National Semiconductor Foundation recently partnered with organizations around the world in an effort to bolster science, technology, engineering and math (STEM) programs in academia - from teacher development to hands-on classroom learning. Grant recipients were selected based on their commitment to STEM learning and their overall investment in teacher development surrounding such subjects. The grant was awarded to educational institutions and nonprofits in California and Maine, United States; Greenock, Scotland; and Melaka, Malaysia, all communities where National Semiconductor has a significant employee presence.
"We have a long standing commitment to improving the sciences in school," said Don Macleod, chief executive officer at National Semiconductor. "Over the past 14 years, we invested $6 million in teacher training and materials in technology, science and math. Our goal is to provide teachers with the knowledge and tools to teach in a way that gets kids excited about science and math so they will be better equipped for tomorrow’s work force."
The $1.2 million Power of Education grant was awarded to the following five groups, across four locations:
Schmahl Science Workshops, together with the Santa Clara, CA County Office of Education and the Resource Area For Teaching, will receive $325,000 over three years to provide direct training, modeling and ongoing support to teachers in the integration of hands-on science labs and applied math in their curriculum. The goal is to significantly improve the quality of science instruction provided to middle school students in the East Side Union High School District feeder schools, increasing their interest and achievement in science and math.
The Silicon Valley Education Foundation and East Side Union High School District will receive $350,000 over three years to initiate "Stepping up to Science," a project that combines intensive professional development and a summer intervention program aimed at preparing students to enroll in ninth grade biology. The goal is to change how science is taught and to significantly increase the number of students who successfully complete high school science requirements.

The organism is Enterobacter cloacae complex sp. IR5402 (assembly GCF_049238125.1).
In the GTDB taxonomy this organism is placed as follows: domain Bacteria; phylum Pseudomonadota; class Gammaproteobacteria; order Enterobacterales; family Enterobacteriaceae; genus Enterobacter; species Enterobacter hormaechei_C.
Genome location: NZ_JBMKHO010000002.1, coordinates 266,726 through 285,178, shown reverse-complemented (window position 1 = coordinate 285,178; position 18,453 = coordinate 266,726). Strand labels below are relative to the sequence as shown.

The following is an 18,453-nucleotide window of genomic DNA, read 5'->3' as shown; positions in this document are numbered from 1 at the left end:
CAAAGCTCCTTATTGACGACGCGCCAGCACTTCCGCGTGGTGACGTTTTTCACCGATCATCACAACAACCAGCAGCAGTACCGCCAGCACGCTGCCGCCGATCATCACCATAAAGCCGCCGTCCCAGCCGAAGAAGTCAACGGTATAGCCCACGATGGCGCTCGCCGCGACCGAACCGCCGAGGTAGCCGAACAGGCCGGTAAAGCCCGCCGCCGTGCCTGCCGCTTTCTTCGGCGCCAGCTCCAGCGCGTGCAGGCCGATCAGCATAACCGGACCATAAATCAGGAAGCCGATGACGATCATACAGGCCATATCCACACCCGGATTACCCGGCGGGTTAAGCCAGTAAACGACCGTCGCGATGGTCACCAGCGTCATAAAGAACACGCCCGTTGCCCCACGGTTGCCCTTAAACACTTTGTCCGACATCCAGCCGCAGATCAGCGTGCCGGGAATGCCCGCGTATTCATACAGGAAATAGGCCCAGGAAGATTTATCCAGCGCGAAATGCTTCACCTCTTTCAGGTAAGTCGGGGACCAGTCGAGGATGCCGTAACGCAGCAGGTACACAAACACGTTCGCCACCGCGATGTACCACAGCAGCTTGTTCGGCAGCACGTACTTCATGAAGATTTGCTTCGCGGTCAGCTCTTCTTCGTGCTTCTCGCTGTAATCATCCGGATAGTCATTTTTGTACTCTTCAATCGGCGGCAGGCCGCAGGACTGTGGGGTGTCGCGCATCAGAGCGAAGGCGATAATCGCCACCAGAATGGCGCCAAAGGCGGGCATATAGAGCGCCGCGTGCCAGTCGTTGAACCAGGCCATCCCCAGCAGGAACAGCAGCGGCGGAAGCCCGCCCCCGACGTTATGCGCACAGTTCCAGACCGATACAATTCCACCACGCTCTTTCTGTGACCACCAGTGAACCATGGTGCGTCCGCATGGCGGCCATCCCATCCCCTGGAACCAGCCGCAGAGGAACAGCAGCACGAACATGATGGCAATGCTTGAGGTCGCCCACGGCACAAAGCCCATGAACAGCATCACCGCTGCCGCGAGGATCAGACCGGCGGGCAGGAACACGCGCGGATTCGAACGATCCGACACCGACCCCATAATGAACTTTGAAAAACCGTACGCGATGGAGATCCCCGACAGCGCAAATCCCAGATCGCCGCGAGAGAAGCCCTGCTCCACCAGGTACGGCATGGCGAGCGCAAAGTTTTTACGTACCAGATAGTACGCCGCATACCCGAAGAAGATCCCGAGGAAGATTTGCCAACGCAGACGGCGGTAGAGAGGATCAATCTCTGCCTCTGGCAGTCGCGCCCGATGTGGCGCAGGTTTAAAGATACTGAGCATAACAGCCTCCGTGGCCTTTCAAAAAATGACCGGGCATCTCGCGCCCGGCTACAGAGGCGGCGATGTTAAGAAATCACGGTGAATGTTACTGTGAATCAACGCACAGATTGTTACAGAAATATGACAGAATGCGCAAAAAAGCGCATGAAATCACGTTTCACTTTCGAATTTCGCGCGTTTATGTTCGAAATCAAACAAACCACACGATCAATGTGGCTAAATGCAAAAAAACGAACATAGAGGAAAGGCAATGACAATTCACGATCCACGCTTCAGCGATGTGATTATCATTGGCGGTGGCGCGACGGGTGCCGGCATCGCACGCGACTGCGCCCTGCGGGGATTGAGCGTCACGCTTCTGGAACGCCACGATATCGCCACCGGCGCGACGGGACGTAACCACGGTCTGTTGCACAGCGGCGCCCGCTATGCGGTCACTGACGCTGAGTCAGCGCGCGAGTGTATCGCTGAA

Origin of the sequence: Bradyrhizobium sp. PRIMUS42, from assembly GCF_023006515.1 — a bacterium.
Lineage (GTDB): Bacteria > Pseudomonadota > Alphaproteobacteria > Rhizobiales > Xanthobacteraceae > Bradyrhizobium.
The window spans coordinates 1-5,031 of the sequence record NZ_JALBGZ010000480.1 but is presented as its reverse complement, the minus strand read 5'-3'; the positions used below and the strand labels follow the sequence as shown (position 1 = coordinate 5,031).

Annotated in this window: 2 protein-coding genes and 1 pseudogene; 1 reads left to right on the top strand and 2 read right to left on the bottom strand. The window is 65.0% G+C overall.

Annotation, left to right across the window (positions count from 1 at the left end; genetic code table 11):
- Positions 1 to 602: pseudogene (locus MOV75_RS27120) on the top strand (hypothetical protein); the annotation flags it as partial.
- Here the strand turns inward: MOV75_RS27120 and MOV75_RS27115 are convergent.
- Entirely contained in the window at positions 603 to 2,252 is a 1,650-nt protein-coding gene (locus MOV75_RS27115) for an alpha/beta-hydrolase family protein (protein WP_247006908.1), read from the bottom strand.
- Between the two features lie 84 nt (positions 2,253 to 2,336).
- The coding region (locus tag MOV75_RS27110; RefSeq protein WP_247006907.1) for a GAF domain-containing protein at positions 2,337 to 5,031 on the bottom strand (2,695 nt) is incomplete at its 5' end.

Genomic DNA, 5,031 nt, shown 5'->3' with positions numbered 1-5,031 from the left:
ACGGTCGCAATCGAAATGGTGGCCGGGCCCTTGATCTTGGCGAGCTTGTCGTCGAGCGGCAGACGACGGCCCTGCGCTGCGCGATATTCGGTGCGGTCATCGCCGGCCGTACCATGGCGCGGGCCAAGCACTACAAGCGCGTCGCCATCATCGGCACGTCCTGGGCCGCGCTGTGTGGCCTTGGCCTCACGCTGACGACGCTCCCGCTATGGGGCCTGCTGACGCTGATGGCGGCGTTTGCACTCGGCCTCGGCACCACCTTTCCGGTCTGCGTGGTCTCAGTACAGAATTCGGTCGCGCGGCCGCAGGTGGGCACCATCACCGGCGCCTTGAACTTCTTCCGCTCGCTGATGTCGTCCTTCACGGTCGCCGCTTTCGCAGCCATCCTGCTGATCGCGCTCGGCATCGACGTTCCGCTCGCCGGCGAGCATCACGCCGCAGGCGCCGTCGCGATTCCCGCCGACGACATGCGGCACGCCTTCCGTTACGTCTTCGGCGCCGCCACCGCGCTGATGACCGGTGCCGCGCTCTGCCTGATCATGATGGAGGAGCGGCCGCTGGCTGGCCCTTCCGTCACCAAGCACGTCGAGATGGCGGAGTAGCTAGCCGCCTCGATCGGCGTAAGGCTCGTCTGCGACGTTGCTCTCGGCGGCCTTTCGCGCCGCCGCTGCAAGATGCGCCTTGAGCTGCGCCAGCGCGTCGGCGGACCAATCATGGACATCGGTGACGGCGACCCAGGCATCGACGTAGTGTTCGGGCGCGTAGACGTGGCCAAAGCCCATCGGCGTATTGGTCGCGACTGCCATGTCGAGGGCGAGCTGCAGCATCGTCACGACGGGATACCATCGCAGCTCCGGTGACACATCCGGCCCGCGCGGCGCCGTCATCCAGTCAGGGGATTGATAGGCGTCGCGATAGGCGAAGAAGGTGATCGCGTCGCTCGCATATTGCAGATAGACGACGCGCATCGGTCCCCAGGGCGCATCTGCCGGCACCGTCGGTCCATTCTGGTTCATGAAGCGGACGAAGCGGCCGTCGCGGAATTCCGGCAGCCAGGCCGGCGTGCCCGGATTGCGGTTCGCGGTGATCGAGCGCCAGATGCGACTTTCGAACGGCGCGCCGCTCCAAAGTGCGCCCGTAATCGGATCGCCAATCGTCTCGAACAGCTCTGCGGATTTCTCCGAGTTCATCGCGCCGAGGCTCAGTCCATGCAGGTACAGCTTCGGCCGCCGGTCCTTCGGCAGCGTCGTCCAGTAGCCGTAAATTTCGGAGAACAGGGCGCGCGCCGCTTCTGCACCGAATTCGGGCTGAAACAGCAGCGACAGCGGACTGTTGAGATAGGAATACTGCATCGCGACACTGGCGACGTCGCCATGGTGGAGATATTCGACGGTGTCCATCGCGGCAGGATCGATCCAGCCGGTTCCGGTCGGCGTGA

South Portland MaineSchool District will receive $225,000 over three years to provide leadership, training, support and materials to implement science, technology, engineering and math (STEM) project-based learning for middle school students. The goal is to provide innovative and interactive STEM education that results in significantly increased student interest and achievement in science and math.
Greenock, Scotland's Inverclyde Educational Services will receive $225,000 over three years to fund extensive professional development, ongoing support and materials to secondary level math and science teachers in the area of cooperative learning. Through the program, teachers will increase their subject matter knowledge and enhance their teaching methods, resulting in an increase in student interest and achievement across science and math.
In Melaka, Malaysia the Asia Foundation will receive $100,000 over four years to provide scholarships to low-income students interested in studying science, math and engineering in college. In addition, the grant will provide student internships and up-to-date engineering texts and materials to partner universities in Malaysia.
National Semiconductor’s worldwide Power of Education initiative invests in programs that not only increase teacher’s content knowledge, but focus on inquiry-based methods, hands-on experience and the connection of literacy in teaching science and math.
In the field of education, which represents more than 50% of National Semiconductor Foundation’s total giving, the focus has always been on teachers - specifically providing them with the training, tools and support to inspire and educate students in science and math. The Power of Education grant advances this initiative.